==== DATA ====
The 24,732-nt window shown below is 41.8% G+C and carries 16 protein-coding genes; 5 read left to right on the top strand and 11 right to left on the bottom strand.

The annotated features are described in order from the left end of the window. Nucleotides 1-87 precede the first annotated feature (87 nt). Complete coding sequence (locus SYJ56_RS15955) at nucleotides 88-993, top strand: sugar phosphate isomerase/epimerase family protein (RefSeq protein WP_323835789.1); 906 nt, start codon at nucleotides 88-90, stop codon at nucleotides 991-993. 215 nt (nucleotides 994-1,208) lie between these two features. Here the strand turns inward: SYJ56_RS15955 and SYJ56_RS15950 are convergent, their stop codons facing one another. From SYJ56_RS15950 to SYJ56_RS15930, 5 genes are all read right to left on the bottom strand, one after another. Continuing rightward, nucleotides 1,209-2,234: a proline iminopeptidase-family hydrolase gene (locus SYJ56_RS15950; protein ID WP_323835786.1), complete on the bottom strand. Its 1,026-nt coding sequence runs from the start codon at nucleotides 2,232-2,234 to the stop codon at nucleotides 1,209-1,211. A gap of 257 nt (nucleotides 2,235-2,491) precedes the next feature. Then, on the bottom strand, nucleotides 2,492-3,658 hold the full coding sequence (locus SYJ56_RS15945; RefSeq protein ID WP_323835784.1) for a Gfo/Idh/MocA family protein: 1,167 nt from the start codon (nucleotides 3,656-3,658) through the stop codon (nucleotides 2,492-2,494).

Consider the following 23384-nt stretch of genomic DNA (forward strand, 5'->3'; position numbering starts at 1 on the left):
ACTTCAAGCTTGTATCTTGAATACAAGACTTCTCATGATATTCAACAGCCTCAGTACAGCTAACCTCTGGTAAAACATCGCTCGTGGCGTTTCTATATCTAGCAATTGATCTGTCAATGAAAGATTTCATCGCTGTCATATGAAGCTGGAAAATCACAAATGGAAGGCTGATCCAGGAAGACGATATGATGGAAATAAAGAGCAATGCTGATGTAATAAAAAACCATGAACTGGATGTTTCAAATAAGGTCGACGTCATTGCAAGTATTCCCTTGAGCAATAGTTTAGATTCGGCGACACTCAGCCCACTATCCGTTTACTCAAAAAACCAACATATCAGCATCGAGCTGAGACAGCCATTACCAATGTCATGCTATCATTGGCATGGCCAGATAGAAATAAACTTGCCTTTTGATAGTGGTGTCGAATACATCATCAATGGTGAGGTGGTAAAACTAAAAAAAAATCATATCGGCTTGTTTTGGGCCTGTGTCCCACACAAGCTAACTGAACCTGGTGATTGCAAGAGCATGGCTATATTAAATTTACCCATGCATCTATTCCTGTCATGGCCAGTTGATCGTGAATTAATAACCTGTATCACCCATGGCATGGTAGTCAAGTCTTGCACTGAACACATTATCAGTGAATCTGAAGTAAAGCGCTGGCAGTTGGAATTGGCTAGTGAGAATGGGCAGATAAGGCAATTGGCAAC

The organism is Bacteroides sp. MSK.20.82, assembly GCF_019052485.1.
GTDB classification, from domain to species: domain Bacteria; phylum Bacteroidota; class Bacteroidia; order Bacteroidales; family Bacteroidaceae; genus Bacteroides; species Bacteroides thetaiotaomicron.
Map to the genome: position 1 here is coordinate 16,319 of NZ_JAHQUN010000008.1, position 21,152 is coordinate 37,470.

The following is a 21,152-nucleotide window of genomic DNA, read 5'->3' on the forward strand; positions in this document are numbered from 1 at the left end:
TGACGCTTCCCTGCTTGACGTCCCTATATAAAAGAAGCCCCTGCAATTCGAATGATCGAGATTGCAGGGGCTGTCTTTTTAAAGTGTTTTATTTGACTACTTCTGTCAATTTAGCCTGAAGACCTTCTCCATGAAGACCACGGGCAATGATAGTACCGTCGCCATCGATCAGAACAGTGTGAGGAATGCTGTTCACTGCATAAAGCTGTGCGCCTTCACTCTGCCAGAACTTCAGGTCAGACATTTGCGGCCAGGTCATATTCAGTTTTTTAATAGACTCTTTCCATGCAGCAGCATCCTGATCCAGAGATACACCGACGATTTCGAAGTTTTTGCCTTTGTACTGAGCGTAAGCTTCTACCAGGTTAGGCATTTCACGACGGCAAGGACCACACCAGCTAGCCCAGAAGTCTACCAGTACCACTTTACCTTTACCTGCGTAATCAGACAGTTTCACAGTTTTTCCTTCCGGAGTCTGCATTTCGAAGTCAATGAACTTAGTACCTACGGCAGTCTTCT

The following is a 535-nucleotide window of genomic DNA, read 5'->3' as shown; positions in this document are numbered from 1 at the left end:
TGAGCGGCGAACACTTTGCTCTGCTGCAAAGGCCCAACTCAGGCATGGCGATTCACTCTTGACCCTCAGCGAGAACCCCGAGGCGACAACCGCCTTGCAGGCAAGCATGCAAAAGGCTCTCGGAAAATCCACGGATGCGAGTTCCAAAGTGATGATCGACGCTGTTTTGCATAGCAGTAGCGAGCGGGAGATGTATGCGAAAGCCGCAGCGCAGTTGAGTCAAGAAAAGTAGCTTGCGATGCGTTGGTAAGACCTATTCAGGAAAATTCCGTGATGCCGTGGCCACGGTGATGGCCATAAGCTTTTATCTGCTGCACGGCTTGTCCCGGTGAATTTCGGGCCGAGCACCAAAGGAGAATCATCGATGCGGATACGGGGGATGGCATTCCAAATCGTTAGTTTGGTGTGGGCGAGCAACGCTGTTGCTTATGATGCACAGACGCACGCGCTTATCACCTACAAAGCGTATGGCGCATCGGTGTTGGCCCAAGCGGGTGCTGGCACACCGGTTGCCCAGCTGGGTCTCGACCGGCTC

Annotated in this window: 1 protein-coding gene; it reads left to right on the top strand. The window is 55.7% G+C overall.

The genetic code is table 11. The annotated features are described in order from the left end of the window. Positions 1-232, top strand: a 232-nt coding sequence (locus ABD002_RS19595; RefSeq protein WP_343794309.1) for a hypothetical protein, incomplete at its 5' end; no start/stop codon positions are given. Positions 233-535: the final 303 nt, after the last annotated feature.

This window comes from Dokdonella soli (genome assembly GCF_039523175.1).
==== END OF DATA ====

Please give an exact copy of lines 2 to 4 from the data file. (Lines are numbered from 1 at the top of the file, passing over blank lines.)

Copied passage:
The annotated features are described in order from the left end of the window. Nucleotides 1-87 precede the first annotated feature (87 nt). Complete coding sequence (locus SYJ56_RS15955) at nucleotides 88-993, top strand: sugar phosphate isomerase/epimerase family protein (RefSeq protein WP_323835789.1); 906 nt, start codon at nucleotides 88-90, stop codon at nucleotides 991-993. 215 nt (nucleotides 994-1,208) lie between these two features. Here the strand turns inward: SYJ56_RS15955 and SYJ56_RS15950 are convergent, their stop codons facing one another. From SYJ56_RS15950 to SYJ56_RS15930, 5 genes are all read right to left on the bottom strand, one after another. Continuing rightward, nucleotides 1,209-2,234: a proline iminopeptidase-family hydrolase gene (locus SYJ56_RS15950; protein ID WP_323835786.1), complete on the bottom strand. Its 1,026-nt coding sequence runs from the start codon at nucleotides 2,232-2,234 to the stop codon at nucleotides 1,209-1,211. A gap of 257 nt (nucleotides 2,235-2,491) precedes the next feature. Then, on the bottom strand, nucleotides 2,492-3,658 hold the full coding sequence (locus SYJ56_RS15945; RefSeq protein ID WP_323835784.1) for a Gfo/Idh/MocA family protein: 1,167 nt from the start codon (nucleotides 3,656-3,658) through the stop codon (nucleotides 2,492-2,494).

Consider the following 23384-nt stretch of genomic DNA (forward strand, 5'->3'; position numbering starts at 1 on the left):
ACTTCAAGCTTGTATCTTGAATACAAGACTTCTCATGATATTCAACAGCCTCAGTACAGCTAACCTCTGGTAAAACATCGCTCGTGGCGTTTCTATATCTAGCAATTGATCTGTCAATGAAAGATTTCATCGCTGTCATATGAAGCTGGAAAATCACAAATGGAAGGCTGATCCAGGAAGACGATATGATGGAAATAAAGAGCAATGCTGATGTAATAAAAAACCATGAACTGGATGTTTCAAATAAGGTCGACGTCATTGCAAGTATTCCCTTGAGCAATAGTTTAGATTCGGCGACACTCAGCCCACTATCCGTTTACTCAAAAAACCAACATATCAGCATCGAGCTGAGACAGCCATTACCAATGTCATGCTATCATTGGCATGGCCAGATAGAAATAAACTTGCCTTTTGATAGTGGTGTCGAATACATCATCAATGGTGAGGTGGTAAAACTAAAAAAAAATCATATCGGCTTGTTTTGGGCCTGTGTCCCACACAAGCTAACTGAACCTGGTGATTGCAAGAGCATGGCTATATTAAATTTACCCATGCATCTATTCCTGTCATGGCCAGTTGATCGTGAATTAATAACCTGTATCACCCATGGCATGGTAGTCAAGTCTTGCACTGAACACATTATCAGTGAATCTGAAGTAAAGCGCTGGCAGTTGGAATTGGCTAGTGAGAATGGGCAGATAAGGCAATTGGCAAC